RFID and RTLS have received a great deal of attention as technology products and offerings. Their features and functions are easily understood. The Internet is an incredible research tool, and anyone can learn all they could ever want to know about these technologies after just a few clicks of a computer's mouse. But the real issue is the creative innovation and urgency needed to leverage these technologies and harness them as part of an integrated solution. The potential is not only excellent for any organization's operations, but can open up a whole new world of operational improvements that was never before available.
The RF Technology And Hardware
Early in the emergence of the RFID industry, most companies — and there are hundreds of manufacturers, converters, software developers, and other providers of RFID products and services — presented their solutions as if the customer would buy them and figure out how to use them. Multiple technologies and frequencies (e.g. UHF [ultra high frequency], HF [high frequency], LF [low frequency], NFC [near-field communication]) complicated choices. The passive UHF RFID world sprang up several years ago with the encouragement of Wal-Mart and the DoD. However, both were well prepared with extensive knowledge and expertise to implement and integrate a widespread RFID project. Most companies are not prepared for that level of technology expertise and systems implementation.
The effectiveness of RFID is real, proven, and pragmatic. Any decision to leverage this technology is not a hardware decision, it is a solution decision; that is, to become truly valued, hardware must be integrated with application-specific and enterprise system software.
RTLS also has a significant hardware component, but by its nature, is forced to be considered as part of an enterprise solution. Furthermore, the latest advancements in RF capabilities are making RTLS even more compelling to end users.
Convergence Leads To Hybrid RF Solutions
RFID companies are announcing new products every month, and while the past focused on one frequency and technology type, today we have hybrids that include readers and tags that are multitechnology, multifrequency, and multipurpose.
Up to now, RTLS typically provided these kinds of advantages: long-range locating capability of tagged items/assets; one frequency band; zonal locationing, at least with X and Y planes; and high-memory capacity for read/write functionality.
Disadvantages included a relatively higher tag cost (from $25 to $100 each), a form factor that required a battery, and a tag the size of a pack of cigarettes.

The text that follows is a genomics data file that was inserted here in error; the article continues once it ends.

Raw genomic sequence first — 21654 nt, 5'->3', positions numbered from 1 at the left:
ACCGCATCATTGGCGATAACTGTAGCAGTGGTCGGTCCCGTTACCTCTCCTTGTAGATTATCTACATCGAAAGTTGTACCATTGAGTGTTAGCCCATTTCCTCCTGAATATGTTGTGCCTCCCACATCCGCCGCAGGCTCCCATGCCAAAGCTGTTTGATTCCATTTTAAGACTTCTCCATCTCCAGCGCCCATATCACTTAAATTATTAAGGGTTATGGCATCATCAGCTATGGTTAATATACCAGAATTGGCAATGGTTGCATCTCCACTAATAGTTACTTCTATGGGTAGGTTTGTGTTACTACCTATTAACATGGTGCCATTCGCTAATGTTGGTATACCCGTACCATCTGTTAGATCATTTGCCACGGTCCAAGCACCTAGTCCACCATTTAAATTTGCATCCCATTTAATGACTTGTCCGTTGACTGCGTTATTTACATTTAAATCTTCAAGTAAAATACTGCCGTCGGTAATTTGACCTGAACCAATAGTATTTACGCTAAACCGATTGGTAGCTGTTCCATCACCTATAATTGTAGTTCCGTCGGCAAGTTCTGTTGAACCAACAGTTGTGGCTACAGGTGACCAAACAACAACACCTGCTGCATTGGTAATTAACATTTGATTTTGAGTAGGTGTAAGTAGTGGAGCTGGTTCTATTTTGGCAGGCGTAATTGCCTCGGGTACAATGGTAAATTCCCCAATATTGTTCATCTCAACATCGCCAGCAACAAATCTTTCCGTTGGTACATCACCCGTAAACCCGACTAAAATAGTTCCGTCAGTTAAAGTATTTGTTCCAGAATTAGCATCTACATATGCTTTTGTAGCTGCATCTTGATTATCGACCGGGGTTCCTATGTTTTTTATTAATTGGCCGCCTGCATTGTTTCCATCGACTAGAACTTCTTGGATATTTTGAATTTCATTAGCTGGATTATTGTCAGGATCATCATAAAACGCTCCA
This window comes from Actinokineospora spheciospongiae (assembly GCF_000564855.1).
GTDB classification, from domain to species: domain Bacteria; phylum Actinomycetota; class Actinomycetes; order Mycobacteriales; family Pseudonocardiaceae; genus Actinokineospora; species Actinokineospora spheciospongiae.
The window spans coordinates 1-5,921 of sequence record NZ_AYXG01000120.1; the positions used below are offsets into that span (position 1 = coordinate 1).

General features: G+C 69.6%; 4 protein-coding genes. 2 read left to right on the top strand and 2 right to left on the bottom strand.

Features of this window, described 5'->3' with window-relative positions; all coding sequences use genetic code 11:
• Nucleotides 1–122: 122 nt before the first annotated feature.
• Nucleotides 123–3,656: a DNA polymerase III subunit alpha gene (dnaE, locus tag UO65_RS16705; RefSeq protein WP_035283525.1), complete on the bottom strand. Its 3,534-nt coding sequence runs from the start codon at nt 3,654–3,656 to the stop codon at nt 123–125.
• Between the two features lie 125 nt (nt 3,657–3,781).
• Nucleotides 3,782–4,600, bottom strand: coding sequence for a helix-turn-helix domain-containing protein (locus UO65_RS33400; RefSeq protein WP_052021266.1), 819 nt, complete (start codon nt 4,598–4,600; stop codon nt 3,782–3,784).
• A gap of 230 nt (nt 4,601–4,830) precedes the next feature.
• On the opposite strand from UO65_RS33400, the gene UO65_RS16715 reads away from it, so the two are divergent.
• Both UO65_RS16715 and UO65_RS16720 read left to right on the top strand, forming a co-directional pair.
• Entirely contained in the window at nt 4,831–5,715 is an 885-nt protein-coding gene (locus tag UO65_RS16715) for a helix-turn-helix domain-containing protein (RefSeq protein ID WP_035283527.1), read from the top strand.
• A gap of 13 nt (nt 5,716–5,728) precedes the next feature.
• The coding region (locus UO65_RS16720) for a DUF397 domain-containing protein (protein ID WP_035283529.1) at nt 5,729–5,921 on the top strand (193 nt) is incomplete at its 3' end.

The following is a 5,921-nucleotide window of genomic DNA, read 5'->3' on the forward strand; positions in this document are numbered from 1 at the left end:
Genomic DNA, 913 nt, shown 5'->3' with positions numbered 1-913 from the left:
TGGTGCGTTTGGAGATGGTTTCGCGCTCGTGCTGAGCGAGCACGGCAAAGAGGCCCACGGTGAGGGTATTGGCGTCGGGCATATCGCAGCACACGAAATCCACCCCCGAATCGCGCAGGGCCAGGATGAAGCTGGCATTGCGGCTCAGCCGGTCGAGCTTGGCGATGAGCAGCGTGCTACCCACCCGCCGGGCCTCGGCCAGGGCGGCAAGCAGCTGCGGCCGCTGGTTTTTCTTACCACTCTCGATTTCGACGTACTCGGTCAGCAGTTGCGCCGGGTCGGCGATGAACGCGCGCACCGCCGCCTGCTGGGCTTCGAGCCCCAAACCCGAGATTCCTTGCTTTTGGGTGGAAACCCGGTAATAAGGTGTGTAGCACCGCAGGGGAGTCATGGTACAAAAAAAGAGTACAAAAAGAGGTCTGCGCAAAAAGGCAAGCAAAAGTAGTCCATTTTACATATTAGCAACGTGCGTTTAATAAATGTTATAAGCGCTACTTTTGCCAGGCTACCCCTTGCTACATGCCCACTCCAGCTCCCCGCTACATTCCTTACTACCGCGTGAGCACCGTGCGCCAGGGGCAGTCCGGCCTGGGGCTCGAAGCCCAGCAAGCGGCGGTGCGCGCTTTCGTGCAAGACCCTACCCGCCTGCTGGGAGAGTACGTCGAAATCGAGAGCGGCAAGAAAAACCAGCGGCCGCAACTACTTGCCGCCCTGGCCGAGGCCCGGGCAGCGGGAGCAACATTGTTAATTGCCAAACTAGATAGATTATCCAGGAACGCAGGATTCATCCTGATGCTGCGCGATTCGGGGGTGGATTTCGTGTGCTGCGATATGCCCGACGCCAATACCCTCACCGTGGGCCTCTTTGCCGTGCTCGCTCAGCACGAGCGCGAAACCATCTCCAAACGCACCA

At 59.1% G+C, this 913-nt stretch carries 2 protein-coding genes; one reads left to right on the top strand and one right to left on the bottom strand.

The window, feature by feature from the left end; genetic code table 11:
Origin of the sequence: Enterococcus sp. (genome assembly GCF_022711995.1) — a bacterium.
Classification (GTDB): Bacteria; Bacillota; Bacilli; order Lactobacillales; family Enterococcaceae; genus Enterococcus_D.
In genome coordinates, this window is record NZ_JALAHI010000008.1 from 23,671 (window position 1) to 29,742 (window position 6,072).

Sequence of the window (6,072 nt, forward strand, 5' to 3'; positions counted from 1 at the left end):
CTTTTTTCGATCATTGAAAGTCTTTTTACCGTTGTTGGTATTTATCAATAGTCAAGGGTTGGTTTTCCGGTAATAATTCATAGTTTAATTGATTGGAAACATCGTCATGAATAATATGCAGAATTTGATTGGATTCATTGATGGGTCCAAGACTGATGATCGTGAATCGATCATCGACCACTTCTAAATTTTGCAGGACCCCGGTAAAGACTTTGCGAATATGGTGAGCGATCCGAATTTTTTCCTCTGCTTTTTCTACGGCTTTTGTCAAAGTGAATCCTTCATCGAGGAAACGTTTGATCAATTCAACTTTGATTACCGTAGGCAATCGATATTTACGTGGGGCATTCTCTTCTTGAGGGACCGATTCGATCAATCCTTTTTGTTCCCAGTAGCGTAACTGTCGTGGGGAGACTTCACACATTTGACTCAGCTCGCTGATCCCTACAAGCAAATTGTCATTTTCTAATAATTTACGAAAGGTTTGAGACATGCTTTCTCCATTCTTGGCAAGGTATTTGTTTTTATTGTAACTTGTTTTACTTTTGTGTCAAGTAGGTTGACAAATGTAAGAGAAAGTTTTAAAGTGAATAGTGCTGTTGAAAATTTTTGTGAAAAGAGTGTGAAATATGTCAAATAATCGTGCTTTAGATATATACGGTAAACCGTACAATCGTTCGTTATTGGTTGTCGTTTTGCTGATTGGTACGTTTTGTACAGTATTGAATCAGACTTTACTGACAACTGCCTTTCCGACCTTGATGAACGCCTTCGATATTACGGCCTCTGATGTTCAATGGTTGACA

But progress continues, and today we have what I call hybrid RF products that combine multiple technologies and frequencies into one tag that can be read by a standards-based reader. As an example, Axcess International in Dallas has a tag half the size of most toll tags you have on your windshield, but it includes two chips — one for UHF passive and one for 433 MHz active RTLS. It can be read by a reader that is EPC (electronic product code)-compliant and can switch modes easily. It has all the advantages of both technologies in one. Don't like UHF? Then use LF with 123 KHz with the 433 MHz frequency. It just depends on the application.
For example, a hybrid tag can be affixed to a container with passive tagged items/assets inside it. The passive tags can be associated to the hybrid tag, which holds megabytes of data. The hybrid tag can be read at a very long range (hundreds of feet) by an RTLS reader or a passive RFID reader over UHF or 433 MHz. Even more, although zonal location will be available, directional flow will also be available so that the user knows in which direction the container is moving.
Inevitably, the key to any solution will be the cost of the tag. For years, many said a dollar or more for a passive tag was too much, and the price had to be cut in half. However, even with the price falling below twenty cents, people still focus on the tag cost and not the total solution value. The new hybrid RTLS tags can now get below $10, a far cry from $40 to $50 average RTLS tag costs in the past.
The Challenge Is The Advantage
So, now we have the opportunity to create real-time operational visibility by using all types of RF technologies, form factors, frequencies, and software to deliver solutions that can create real ROI. We can track and trace most anything, telling us where something is, where it is supposed to be, and what needs to happen to keep everything on track.
If an organization could see in real time what is happening, where its assets are, where problems are, and where potential future problems can arise, then that organization will have the kind of visibility that provides a serious operational advantage. The advantage is obtained by integrating RF technologies with hybrid capabilities to gain visibility. Can you see this opportunity?